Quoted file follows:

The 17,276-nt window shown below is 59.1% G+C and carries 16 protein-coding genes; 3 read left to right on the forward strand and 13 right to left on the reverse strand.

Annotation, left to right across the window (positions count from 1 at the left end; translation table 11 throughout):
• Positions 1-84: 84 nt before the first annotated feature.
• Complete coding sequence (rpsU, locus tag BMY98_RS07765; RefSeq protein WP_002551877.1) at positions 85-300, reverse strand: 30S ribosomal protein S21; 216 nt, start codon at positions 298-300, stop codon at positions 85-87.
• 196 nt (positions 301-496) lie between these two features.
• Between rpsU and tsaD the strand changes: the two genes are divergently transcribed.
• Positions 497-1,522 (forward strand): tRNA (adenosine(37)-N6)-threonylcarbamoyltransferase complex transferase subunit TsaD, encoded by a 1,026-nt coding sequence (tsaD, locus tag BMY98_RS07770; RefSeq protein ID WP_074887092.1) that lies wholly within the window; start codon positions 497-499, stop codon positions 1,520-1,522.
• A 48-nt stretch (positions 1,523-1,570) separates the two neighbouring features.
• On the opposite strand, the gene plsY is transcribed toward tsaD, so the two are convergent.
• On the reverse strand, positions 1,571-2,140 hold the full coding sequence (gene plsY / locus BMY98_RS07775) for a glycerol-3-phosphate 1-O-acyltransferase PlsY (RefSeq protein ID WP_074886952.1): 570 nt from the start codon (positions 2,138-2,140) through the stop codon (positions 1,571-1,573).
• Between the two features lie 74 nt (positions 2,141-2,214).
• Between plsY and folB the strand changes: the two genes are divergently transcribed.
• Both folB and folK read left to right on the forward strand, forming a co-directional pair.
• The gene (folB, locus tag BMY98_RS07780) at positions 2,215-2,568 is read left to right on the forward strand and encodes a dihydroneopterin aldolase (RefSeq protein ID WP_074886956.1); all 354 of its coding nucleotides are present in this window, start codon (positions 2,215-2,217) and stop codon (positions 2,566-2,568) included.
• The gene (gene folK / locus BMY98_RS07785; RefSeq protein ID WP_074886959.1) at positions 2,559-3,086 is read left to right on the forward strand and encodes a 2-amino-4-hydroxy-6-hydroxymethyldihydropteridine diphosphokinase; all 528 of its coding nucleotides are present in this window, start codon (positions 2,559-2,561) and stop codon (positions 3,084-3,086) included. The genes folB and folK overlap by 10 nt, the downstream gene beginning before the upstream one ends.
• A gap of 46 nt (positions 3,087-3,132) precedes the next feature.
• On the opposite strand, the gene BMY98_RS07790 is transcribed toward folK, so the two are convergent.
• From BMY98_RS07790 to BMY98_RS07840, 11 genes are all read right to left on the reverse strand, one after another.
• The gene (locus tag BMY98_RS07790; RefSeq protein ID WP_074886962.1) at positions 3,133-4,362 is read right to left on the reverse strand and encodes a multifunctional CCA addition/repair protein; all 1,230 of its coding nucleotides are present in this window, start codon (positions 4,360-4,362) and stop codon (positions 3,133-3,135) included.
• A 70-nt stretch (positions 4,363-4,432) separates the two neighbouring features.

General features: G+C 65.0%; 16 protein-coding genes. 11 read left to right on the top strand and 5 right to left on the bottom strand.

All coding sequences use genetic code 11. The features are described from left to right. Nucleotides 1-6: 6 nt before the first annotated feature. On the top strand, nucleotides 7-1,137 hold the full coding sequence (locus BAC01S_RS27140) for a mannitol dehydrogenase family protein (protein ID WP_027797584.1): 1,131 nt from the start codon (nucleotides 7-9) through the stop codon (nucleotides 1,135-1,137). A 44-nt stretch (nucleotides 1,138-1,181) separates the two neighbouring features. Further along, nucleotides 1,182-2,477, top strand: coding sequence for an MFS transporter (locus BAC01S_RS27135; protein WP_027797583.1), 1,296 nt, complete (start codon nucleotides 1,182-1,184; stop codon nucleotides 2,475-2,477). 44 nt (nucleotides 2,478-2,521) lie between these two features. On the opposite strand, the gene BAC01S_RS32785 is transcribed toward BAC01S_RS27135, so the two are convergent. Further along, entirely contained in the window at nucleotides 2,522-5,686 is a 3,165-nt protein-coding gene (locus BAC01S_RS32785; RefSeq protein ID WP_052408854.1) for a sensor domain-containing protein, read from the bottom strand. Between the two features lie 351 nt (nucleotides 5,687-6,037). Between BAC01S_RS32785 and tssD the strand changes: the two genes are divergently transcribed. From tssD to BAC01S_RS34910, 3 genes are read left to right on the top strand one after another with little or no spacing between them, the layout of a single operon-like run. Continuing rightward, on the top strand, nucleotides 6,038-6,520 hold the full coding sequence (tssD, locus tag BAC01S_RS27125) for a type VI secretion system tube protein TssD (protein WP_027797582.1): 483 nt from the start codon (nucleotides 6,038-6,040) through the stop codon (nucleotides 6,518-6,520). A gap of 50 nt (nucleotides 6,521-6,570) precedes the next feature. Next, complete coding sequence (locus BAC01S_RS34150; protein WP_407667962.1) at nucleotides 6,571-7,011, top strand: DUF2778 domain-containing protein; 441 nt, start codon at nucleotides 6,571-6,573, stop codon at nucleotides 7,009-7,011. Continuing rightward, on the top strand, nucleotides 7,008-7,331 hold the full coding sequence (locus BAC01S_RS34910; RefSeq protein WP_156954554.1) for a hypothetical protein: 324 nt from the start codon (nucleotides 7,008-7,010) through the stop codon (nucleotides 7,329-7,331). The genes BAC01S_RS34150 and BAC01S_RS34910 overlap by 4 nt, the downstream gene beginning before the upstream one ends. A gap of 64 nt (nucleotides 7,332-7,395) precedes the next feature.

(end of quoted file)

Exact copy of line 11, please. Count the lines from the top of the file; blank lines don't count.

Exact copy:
• Between the two features lie 74 nt (positions 2,141-2,214).